In the preferred embodiment, the prosthetic knee joint 10 includes a machined rigid base 12 which provides for mounting of a tubular shank 14 which extends to a prosthetic foot 16. A shank clamp 18, such as seen at FIG. 4, holds the shank 14 in position. The base 12 also mounts, using pin 20, the lower end 22 of a hydraulic damper 24, as discussed subsequently. Extending upwards, preferably monolithically, from the base 12 are an anterior linking and support member 26 and a posterior linking and support member 28 which act both as columns to support axial loads of body weight and as a flexible, resilient linkage between the base 12 and the yoke 30. Two pivots 32 and 34 connect the yoke 30, through the anterior linking and support member 26 and the posterior linking and support member 28, respectively, to the base 12.
Amputee gait requires that a prosthetic knee joint 10 be over-stabilized when in extension to avoid accidental buckling of the knee joint 10. The anterior and posterior vertical support members 26 and 28 act as resilient links, the pivots 32 and 34 being located upon the yoke 30 so that, when in extension, as seen in FIG. 6, the instant center of rotation 36 is posterior to the axial line of weight bearing 38. This instant center of rotation 36 also is located above the pivots 32 and 34, reducing the force required to initiate flexion. Upon flexion, as seen in FIGS. 7 and 8, the instant center of rotation 36 moves to a lower position thereby shortening the effective length of the shank 14 when the shank 14 is swinging, thereby reducing stumbling. While the present structure is significantly different, this resulting movement of the instant center of rotation 36 is common to many four-bar linkage knees currently available, as will be recognized by a person familiar with the art, and it not described further here.
The anterior and posterior linking and support members 26 and 28 are formed, preferably machined, as illustrated, with the anterior linking and support member 26 being sharply curved to proximate an "L"-shape. The "L"-shape of the anterior linking and support member 26 allows a yoke 30 to rotate or pivot whereat the posterior linking and support member 28 and its pivot 34 passes beneath the upper leg 40 of the anterior linking and support member 26 and its pivot 32, thereby avoiding any need for cross-linking and the consequential need for a strength reducing split of either anterior or posterior linking and support member 26, 28. The arrangement of the resilient anterior and posterior linking and support members 26 and 28 permits the action of four-bar linkage, with its relocation of the instant center of rotation 36, while providing axial load supporting strength and rigidity by the support members 26 and 28. The anterior and posterior linking and support members 26 and 28 act as cooperative cantilever single-leaf flat springs thereby imparting, when in flexion, an extension moment 42 to the knee joint 10 as can be seen in the bending of the resilient linking and support members 26 and 28 in FIGS. 7 and 8. As will be recognized by those skilled in the art, the extension moment 42 preferably increases from full extension (FIG. 6) to about 45-degrees of flexion as seen in FIG. 7, then decreases due to the relative positioning of the pivots 32 and 34 as the base 12 rotates to 120-degrees, as seen in FIG. 8. This reduction in extension moment 42 importantly allows the prosthetic knee joint 10 to stay flexed and provide a natural appearance when the amputee is seated. The amount of flexion may be limited to approximately 120-degrees by interference between the yoke 30, the anterior linking and support member 26, and the posterior linking and support member 28. When the prosthetic knee joint 10 is in extension, further forward rotation is limited by an extension stop 44, preferably formed as an elastomeric bumper, which is attached to the yoke 30, engaging the upper leg 40 of the anterior linking and support member 26. The elastomeric extension stop 44 may, of course, also be attached at a comparable engaging position (not shown) on the upper leg 40 of the anterior linking and support member 26.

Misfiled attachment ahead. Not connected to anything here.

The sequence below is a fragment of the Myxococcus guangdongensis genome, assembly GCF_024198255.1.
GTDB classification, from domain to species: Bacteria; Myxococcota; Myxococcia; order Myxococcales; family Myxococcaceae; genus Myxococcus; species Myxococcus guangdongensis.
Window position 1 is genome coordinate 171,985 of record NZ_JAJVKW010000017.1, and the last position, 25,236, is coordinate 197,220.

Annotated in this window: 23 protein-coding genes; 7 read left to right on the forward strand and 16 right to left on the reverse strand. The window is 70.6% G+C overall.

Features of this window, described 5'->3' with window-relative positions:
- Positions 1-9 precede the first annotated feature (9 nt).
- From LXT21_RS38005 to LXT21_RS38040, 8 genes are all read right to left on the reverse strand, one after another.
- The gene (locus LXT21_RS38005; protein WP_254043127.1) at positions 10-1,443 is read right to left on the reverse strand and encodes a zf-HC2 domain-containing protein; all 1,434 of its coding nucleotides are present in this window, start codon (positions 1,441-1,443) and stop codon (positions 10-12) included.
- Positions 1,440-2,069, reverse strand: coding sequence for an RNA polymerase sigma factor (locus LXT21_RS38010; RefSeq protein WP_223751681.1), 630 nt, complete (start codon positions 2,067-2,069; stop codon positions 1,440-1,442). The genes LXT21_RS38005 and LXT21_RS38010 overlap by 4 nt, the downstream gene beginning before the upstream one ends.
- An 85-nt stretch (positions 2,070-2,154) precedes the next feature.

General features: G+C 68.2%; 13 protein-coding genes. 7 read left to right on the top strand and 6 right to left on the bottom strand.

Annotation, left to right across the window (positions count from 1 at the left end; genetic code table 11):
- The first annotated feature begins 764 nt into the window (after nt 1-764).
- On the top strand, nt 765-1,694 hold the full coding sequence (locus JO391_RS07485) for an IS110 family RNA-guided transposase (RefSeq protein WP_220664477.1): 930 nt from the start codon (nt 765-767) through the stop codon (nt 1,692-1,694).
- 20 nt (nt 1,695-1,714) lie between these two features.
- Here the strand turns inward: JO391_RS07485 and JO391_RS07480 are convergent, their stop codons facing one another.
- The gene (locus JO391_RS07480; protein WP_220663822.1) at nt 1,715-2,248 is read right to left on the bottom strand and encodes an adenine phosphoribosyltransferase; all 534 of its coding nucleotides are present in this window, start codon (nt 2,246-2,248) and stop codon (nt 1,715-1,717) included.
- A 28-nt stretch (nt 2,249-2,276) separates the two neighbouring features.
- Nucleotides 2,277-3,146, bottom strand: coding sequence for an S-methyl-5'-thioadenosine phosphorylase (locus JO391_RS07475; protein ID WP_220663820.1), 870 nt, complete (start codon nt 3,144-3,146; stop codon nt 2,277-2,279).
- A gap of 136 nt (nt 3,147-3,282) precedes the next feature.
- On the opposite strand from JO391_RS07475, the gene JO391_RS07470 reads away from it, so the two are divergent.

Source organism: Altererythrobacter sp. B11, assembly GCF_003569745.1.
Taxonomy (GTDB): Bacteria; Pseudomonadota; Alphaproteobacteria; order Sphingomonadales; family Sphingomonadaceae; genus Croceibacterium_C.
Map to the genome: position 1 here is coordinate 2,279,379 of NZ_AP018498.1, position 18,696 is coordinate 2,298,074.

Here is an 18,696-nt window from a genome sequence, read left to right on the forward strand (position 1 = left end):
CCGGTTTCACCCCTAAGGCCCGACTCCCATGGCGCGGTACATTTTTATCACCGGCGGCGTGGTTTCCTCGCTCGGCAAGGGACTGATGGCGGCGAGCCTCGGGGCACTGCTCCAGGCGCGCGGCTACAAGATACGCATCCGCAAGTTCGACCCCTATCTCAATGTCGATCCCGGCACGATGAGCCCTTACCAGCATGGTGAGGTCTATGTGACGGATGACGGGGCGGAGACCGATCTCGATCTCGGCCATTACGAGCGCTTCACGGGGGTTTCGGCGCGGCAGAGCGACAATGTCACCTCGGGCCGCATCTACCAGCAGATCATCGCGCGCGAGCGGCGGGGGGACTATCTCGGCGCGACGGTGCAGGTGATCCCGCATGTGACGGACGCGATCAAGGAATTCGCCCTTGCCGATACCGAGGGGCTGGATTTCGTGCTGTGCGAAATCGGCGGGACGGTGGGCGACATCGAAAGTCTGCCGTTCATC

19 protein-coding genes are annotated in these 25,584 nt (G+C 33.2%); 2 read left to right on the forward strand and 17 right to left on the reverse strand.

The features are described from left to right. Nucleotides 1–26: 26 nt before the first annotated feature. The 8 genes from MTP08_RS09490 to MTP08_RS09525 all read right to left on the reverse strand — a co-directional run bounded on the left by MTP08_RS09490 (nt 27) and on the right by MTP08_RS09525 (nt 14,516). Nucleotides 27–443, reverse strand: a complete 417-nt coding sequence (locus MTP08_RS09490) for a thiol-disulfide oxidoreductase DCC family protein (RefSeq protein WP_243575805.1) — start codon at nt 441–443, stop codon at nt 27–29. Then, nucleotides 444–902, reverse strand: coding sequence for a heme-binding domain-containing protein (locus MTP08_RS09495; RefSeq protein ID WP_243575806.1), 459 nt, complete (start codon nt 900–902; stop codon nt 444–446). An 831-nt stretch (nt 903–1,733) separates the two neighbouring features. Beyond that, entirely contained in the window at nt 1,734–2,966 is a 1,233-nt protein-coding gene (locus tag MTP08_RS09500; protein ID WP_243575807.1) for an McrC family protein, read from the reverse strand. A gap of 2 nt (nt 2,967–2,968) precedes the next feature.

The combined loading of, for example, a 250 lbs. load along the axial line of weight bearing 38, and a 100 lb-ft extension moment 42 is withstood by the relatively low strength resilient materials in the prosthetic knee joint 10 by virtue of the design. In extension, the axial load is directly supported by the anterior and posterior linking and support members 26 and 28 in compression while the extension moment 42 is translated into compression 46 on the anterior linking and support member 26 and tension 48 on the posterior linking and support member 28. The effect of fatigue is conventionally reduced by varying the anterior and posterior linking and support members 26 and 28 in thickness, width and length so that the members 26 and 28 bend about large radii with low stress levels produced in the members 26 and 28.